We reasoned that the lower number of CD19+B220+ cells recovered from cultures seeded with LBPs reflect either reduced frequency of B lineage precursors or less cellular expansion in response to these culture conditions. To distinguish between these possibilities, we sorted a limiting number of LBPs or CLPs onto pre-established OP9-GFP monolayers supplemented with SCF, IL-7, and Flt3, and enumerated wells containing B220+CD19+ cells 21 days later. As shown in Table I, relative to CLPs, LBPs exhibited 2- to 4-fold reduced cloning efficiency on OP9-GFP stromal cells, and 3- to 6-fold decreased cloning efficiency on OP9-DL1 cells.
|Stromal Cell Line .||No. of Cells Seeded/Well .||Progenitor Populationb .||.|
|.||.||CLPs .||LBPs .|
|OP9-GFPc||1||12/360 (3.3%)||15/360 (4.2%)|
|2||10/96 (10.4%)||5/96 (5.2%)|
|5||12/42 (28.6%)||3/38 (7.9%)|
|20||4/7 (57.1%)||4/8 (50%)|
|OP9-DL1d||1||40/72 (55.6%)||12/72 (16.7%)|
|2||16/16 (100%)||6/16 (37.5%)|
|20||8/8 (100%)||7/8 (87.5%)|
|Stromal Cell Line .||No. of Cells Seeded/Well .||Progenitor Populationb .||.|
|.||.||CLPs .||LBPs .|
|OP9-GFPc||1||12/360 (3.3%)||15/360 (4.2%)|
|2||10/96 (10.4%)||5/96 (5.2%)|
|5||12/42 (28.6%)||3/38 (7.9%)|
|20||4/7 (57.1%)||4/8 (50%)|
|OP9-DL1d||1||40/72 (55.6%)||12/72 (16.7%)|
|2||16/16 (100%)||6/16 (37.5%)|
|20||8/8 (100%)||7/8 (87.5%)|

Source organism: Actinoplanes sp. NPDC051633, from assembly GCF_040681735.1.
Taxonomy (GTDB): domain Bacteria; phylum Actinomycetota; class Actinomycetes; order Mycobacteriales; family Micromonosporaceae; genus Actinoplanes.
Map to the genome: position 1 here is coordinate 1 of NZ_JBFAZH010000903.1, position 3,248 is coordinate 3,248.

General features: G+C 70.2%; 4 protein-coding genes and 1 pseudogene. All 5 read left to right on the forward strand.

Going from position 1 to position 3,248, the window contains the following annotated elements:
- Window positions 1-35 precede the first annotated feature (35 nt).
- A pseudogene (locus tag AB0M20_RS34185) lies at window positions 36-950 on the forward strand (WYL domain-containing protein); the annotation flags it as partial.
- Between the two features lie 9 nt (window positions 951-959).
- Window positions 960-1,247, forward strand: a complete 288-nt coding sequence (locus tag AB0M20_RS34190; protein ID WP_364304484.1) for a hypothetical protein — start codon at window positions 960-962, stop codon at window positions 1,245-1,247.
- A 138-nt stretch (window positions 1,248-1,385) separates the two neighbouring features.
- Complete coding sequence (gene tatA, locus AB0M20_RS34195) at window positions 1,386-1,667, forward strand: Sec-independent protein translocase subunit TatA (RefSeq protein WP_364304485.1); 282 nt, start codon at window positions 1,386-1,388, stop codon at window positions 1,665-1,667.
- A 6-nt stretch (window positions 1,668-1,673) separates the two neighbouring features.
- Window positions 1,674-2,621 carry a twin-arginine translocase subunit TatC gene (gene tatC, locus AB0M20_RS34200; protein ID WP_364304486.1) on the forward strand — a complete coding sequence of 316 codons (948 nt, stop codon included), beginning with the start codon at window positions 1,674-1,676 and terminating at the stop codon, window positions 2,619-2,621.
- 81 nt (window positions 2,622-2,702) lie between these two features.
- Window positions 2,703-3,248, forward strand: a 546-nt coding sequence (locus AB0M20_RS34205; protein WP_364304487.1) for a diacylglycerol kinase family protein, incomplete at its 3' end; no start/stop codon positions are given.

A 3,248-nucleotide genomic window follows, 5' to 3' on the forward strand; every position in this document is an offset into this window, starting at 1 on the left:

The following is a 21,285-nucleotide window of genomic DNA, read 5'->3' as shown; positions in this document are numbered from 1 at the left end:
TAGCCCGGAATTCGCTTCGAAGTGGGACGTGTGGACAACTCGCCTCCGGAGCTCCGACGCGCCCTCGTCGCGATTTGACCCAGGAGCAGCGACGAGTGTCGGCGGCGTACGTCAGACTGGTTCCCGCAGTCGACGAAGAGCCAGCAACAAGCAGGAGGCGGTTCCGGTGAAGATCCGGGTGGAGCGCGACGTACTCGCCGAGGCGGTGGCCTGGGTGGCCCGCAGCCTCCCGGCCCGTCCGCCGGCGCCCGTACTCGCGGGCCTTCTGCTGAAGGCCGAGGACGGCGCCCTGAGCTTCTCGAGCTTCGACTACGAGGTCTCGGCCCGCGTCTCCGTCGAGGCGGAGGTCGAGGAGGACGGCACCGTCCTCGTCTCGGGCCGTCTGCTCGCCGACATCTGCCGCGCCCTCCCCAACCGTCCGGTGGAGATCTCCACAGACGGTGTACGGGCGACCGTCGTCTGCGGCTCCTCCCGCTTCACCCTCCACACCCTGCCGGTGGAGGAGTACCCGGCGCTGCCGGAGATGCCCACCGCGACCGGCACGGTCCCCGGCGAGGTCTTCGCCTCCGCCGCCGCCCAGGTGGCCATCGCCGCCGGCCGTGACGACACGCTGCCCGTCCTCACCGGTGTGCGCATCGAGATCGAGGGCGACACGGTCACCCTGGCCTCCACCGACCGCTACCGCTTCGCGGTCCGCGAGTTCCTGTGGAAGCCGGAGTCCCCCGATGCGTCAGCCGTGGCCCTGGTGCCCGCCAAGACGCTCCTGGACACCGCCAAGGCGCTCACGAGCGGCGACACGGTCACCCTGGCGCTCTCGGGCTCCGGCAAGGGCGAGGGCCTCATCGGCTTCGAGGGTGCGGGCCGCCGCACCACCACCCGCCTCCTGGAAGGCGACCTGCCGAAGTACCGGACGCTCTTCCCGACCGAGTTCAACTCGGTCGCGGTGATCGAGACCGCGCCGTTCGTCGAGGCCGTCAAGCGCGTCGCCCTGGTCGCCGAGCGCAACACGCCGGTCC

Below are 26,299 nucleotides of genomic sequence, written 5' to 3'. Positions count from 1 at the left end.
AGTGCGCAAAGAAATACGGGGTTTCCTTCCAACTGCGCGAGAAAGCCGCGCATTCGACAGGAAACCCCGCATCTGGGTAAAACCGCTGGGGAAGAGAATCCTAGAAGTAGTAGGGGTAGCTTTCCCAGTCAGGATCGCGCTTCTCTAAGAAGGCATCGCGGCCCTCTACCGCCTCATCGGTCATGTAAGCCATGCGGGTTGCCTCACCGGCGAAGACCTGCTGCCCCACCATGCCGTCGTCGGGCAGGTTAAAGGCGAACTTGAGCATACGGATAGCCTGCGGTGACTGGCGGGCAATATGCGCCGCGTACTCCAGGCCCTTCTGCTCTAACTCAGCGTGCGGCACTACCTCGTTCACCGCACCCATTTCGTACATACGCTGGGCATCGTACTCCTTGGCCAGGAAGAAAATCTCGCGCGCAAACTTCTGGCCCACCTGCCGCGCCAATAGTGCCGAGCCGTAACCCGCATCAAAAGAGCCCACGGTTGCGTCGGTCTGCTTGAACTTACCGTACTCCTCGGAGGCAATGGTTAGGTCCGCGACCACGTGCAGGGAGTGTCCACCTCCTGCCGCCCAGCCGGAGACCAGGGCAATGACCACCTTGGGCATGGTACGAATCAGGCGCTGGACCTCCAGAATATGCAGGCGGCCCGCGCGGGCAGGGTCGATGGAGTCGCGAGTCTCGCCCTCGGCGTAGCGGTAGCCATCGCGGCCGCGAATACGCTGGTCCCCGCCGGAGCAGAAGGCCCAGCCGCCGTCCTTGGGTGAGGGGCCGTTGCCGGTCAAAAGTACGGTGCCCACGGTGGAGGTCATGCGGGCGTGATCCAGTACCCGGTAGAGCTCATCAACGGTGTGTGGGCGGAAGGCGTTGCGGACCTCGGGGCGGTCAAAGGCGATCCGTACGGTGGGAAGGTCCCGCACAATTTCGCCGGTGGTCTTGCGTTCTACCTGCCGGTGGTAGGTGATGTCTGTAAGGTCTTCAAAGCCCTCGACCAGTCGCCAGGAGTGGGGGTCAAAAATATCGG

Cells were cultured for 21 days in medium supplemented with SCF, IL-7, and Flt3 (5 ng/ml each). Data were combined from two independent experiments.
Values indicate number of positive wells per total number of seeded wells (and the percentage) for each population at the indicated dose.
Wells scored positive if containing CD19+B220+ progeny.
Wells scored positive if containing Thy-1high progeny.
TdT expression and V(D)J recombinase activity
We next sought to identify additional characteristics that might distinguish LBPs from ELPs or CLPs. In this regard, Igarashi et al. (27) showed that TdT expression does not strictly correlate with RAG1 expression among BM LSK cells. We therefore compared TdT expression among defined progenitor pools in the BM and thymus by flow cytometry. As shown in Fig. 6 A, whereas TdT+ cells were clearly observed among Flt3+ LSK cells and CLPs, with nearly 100% of CLPs being TdT+, we did not detect TdT+ cells within the LBP pool.